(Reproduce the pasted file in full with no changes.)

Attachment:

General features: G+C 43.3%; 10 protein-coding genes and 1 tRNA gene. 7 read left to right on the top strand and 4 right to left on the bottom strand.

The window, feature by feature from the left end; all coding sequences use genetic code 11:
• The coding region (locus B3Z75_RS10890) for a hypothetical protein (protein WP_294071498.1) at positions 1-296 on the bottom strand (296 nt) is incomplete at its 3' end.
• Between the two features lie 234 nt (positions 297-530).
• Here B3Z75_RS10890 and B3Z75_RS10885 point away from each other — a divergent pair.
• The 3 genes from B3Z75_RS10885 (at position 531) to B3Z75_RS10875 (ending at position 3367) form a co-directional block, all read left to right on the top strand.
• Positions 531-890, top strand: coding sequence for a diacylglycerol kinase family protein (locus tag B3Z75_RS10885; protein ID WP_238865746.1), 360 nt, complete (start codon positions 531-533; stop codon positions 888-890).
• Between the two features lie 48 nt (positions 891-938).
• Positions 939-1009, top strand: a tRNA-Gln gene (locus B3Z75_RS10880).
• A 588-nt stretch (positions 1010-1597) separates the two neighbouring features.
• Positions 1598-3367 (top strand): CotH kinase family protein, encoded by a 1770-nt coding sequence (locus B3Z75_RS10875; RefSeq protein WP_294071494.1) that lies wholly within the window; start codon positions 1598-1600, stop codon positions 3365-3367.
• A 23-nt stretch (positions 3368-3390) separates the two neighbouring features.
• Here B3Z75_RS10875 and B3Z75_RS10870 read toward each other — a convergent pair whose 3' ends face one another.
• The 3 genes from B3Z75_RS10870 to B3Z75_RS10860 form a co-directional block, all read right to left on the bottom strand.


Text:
General features: G+C 43.3%; 10 protein-coding genes and 1 tRNA gene. 7 read left to right on the top strand and 4 right to left on the bottom strand.

The window, feature by feature from the left end; all coding sequences use genetic code 11:
• The coding region (locus B3Z75_RS10890) for a hypothetical protein (protein WP_294071498.1) at positions 1-296 on the bottom strand (296 nt) is incomplete at its 3' end.
• Between the two features lie 234 nt (positions 297-530).
• Here B3Z75_RS10890 and B3Z75_RS10885 point away from each other — a divergent pair.
• The 3 genes from B3Z75_RS10885 (at position 531) to B3Z75_RS10875 (ending at position 3367) form a co-directional block, all read left to right on the top strand.
• Positions 531-890, top strand: coding sequence for a diacylglycerol kinase family protein (locus tag B3Z75_RS10885; protein ID WP_238865746.1), 360 nt, complete (start codon positions 531-533; stop codon positions 888-890).
• Between the two features lie 48 nt (positions 891-938).
• Positions 939-1009, top strand: a tRNA-Gln gene (locus B3Z75_RS10880).
• A 588-nt stretch (positions 1010-1597) separates the two neighbouring features.
• Positions 1598-3367 (top strand): CotH kinase family protein, encoded by a 1770-nt coding sequence (locus B3Z75_RS10875; RefSeq protein WP_294071494.1) that lies wholly within the window; start codon positions 1598-1600, stop codon positions 3365-3367.
• A 23-nt stretch (positions 3368-3390) separates the two neighbouring features.
• Here B3Z75_RS10875 and B3Z75_RS10870 read toward each other — a convergent pair whose 3' ends face one another.
• The 3 genes from B3Z75_RS10870 to B3Z75_RS10860 form a co-directional block, all read right to left on the bottom strand.